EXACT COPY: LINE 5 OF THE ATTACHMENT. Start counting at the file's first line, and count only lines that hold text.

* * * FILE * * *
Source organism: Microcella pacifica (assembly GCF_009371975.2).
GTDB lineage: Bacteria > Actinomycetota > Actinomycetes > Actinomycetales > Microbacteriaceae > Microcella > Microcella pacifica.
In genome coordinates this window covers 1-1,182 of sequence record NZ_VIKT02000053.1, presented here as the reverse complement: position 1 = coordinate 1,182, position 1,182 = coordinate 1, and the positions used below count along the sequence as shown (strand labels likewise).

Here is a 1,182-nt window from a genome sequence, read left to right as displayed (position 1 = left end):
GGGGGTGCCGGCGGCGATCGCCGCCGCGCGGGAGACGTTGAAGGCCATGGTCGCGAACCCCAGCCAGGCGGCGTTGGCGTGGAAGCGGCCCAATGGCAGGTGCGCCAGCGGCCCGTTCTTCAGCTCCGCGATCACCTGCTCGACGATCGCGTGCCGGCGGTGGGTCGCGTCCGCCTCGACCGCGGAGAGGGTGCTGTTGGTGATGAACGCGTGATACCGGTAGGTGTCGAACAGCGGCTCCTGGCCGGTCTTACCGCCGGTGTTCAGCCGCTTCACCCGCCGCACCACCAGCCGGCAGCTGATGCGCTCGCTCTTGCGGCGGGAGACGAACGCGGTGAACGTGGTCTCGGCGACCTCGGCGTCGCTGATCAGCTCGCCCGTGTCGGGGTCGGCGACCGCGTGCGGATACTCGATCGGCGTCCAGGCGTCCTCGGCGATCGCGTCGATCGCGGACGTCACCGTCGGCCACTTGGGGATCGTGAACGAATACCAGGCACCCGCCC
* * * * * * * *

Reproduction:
GGGGGTGCCGGCGGCGATCGCCGCCGCGCGGGAGACGTTGAAGGCCATGGTCGCGAACCCCAGCCAGGCGGCGTTGGCGTGGAAGCGGCCCAATGGCAGGTGCGCCAGCGGCCCGTTCTTCAGCTCCGCGATCACCTGCTCGACGATCGCGTGCCGGCGGTGGGTCGCGTCCGCCTCGACCGCGGAGAGGGTGCTGTTGGTGATGAACGCGTGATACCGGTAGGTGTCGAACAGCGGCTCCTGGCCGGTCTTACCGCCGGTGTTCAGCCGCTTCACCCGCCGCACCACCAGCCGGCAGCTGATGCGCTCGCTCTTGCGGCGGGAGACGAACGCGGTGAACGTGGTCTCGGCGACCTCGGCGTCGCTGATCAGCTCGCCCGTGTCGGGGTCGGCGACCGCGTGCGGATACTCGATCGGCGTCCAGGCGTCCTCGGCGATCGCGTCGATCGCGGACGTCACCGTCGGCCACTTGGGGATCGTGAACGAATACCAGGCACCCGCCC